No, I don't think it is too late, Blue.
Remember, a lot of these areas never really came out of the Great Depression until WELL after World War II, right into the 1960s when Lyndon Johnson started extending the War on Poverty into the Appalachian Aid Corporation, or whatever it was called.
There are LOTS of things that are still in common use that are collector's items, but which are in use because they're useful, they work, and they're a lot less expensive than the modern replacement.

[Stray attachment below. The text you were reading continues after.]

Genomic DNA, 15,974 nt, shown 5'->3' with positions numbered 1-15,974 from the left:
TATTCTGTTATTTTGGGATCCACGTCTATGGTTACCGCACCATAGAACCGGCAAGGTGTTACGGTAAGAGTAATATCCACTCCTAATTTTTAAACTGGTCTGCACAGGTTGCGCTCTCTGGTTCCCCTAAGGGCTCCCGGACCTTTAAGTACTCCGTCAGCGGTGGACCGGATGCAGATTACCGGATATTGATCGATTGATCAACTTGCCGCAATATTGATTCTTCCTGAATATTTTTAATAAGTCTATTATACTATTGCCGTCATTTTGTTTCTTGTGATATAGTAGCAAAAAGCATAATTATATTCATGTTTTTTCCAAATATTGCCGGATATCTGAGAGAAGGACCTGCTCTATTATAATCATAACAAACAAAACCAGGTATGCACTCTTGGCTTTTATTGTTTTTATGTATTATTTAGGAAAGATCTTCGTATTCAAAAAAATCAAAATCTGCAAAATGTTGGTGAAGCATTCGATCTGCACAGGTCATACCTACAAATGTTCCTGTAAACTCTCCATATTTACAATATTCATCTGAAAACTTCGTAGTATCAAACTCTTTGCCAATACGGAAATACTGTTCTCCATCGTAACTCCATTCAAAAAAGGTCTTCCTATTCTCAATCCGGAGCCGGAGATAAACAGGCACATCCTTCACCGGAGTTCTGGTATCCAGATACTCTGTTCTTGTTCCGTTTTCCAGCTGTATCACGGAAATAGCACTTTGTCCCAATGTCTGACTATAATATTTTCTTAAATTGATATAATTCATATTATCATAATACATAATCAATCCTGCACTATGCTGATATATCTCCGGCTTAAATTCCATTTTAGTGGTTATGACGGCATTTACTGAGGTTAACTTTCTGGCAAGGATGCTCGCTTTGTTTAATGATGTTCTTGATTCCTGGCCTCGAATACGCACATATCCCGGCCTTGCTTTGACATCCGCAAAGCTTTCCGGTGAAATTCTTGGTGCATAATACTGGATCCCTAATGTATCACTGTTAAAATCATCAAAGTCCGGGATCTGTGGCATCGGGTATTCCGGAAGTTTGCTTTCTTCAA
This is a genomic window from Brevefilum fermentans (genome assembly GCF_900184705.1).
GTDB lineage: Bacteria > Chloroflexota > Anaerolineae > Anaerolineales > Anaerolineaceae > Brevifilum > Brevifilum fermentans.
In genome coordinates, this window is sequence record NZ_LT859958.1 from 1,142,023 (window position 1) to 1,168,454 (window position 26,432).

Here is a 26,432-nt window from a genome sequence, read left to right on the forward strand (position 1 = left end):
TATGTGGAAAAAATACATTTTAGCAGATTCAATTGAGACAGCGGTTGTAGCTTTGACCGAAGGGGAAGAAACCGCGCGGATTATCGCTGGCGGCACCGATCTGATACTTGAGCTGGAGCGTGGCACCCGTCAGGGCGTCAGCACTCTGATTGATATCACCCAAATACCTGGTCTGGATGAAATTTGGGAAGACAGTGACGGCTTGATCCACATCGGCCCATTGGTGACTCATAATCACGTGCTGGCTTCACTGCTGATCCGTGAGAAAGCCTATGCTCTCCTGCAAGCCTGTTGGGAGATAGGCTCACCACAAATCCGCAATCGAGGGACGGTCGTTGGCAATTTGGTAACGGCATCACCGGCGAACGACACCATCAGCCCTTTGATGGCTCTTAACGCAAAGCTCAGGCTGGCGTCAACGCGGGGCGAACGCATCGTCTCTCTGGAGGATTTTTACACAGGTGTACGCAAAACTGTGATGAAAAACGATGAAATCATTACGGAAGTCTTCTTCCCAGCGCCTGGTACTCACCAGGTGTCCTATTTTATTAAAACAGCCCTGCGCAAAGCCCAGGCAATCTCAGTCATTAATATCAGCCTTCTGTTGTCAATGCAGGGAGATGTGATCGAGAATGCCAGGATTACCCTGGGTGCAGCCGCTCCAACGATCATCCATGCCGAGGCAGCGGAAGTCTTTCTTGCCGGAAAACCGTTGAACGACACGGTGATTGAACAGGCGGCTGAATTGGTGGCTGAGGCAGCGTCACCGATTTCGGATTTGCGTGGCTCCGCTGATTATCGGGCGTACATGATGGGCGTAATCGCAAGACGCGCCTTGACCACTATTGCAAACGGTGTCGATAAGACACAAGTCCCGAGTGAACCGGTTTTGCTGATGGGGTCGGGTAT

As someone mentioned, first and foremost, these guns were viewed as every day working tools. Often such items don't become "family heirlooms" or legacies until such time as the owner has become affluent enough to buy a replacement.
Up until that point, that family heirloom is a hunting rifle.
"The gift which I am sending you is called a dog, and is in fact the most precious and valuable possession of mankind" -Theodorus Gaza
Baby Jesus cries when the fat redneck doesn't have military-grade firepower.